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Discussion Starter · #1 ·
Is there a listing somewhere that shows in a table overview or something along those lines, at which point (Mac model and year), the various Macs started to get
a. soldered in RAM so it's not expandable, and
b. soldered in SSD's, and
c. soldered in anything else that used to be replacable and/or upgradable.

I was looking to get a really light Mac for travelling for my wife.
She finds the 2013 MacBook pro too heavy to carry everywhere, we bought a 11-inch MacBook Air for the lower weight but the screen was too small, so that didn't work.
A couple of days ago I was looking at the new MacBook with a 12-inch screen and a very light weight - didn't like the single port, but now I find out that the SSD is actually soldered right on the board.

Without checking every Mac individually, I wonder if anyone has come across a site where they might have covered this aspect of the MacBooks.
 

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Soldered RAM seems to be the current Apple norm, especially with Laptops. Not sure as to any exceptions. If the RAM is soldered, probably a good bet the SSD is as well.

Every computer I have ever owned has had more RAM at it's death than when it originally shipped.

Truth is every Apple OS requires more RAM than its predecessor and Apple is now updating the OS pretty much annually. The need for expandable RAM capabilities is greater than ever. RAM also fails and the soldered aspect will make replacement a very expensive proposition indeed.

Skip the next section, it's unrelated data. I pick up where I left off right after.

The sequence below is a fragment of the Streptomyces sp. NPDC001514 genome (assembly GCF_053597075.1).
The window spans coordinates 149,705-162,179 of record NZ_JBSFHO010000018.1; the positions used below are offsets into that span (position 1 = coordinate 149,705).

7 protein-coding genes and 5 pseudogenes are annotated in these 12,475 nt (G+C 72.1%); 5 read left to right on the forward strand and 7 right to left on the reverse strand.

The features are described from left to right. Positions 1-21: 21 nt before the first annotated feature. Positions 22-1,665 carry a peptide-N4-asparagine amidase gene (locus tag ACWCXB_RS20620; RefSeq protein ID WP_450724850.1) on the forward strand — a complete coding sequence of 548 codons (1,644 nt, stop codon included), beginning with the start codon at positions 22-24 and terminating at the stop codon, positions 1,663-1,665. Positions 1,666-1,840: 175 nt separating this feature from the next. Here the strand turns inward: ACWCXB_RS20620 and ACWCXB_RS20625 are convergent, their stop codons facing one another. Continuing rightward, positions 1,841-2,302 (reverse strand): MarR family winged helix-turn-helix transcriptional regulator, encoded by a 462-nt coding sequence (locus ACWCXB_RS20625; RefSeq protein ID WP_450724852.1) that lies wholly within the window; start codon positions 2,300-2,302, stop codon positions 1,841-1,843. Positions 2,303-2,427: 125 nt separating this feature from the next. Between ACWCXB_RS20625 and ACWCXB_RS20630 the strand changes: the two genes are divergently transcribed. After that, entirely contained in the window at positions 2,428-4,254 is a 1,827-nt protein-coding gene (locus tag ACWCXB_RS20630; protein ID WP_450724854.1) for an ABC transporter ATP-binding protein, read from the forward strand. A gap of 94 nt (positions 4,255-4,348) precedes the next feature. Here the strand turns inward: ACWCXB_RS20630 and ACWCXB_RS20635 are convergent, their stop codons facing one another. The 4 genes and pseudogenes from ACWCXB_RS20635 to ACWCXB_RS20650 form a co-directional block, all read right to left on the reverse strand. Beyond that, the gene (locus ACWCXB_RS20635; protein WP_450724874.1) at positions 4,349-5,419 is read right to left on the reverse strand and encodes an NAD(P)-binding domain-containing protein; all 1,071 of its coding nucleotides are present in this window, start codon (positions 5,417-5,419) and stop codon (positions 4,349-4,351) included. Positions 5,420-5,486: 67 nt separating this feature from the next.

SSDs on the other hand are not noted for extreme longevity. It may be to Apple's advantage to have a part that fails sometime shortly after the warranty expires, bricking the computer in the process. However that is not to the consumers advantage.
 

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Is there a listing somewhere that shows in a table overview or something along those lines, at which point (Mac model and year), the various Macs started to get
a. soldered in RAM so it's not expandable, and
b. soldered in SSD's, and
c. soldered in anything else that used to be replacable and/or upgradable.

I was looking to get a really light Mac for travelling for my wife.
She finds the 2013 MacBook pro too heavy to carry everywhere, we bought a 11-inch MacBook Air for the lower weight but the screen was too small, so that didn't work.
A couple of days ago I was looking at the new MacBook with a 12-inch screen and a very light weight - didn't like the single port, but now I find out that the SSD is actually soldered right on the board.

Without checking every Mac individually, I wonder if anyone has come across a site where they might have covered this aspect of the MacBooks.
https://www.howtogeek.com/348562/can-you-upgrade-the-ram-in-your-mac/

Looks like the 17" MacBook Pro is the only option.

I'm awe struck that the iMac Pro doesn't have upgradeable RAM. That's absurd.
 

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https://www.howtogeek.com/348562/can-you-upgrade-the-ram-in-your-mac/

Looks like the 17" MacBook Pro is the only option.

I'm awe struck that the iMac Pro doesn't have upgradeable RAM. That's absurd.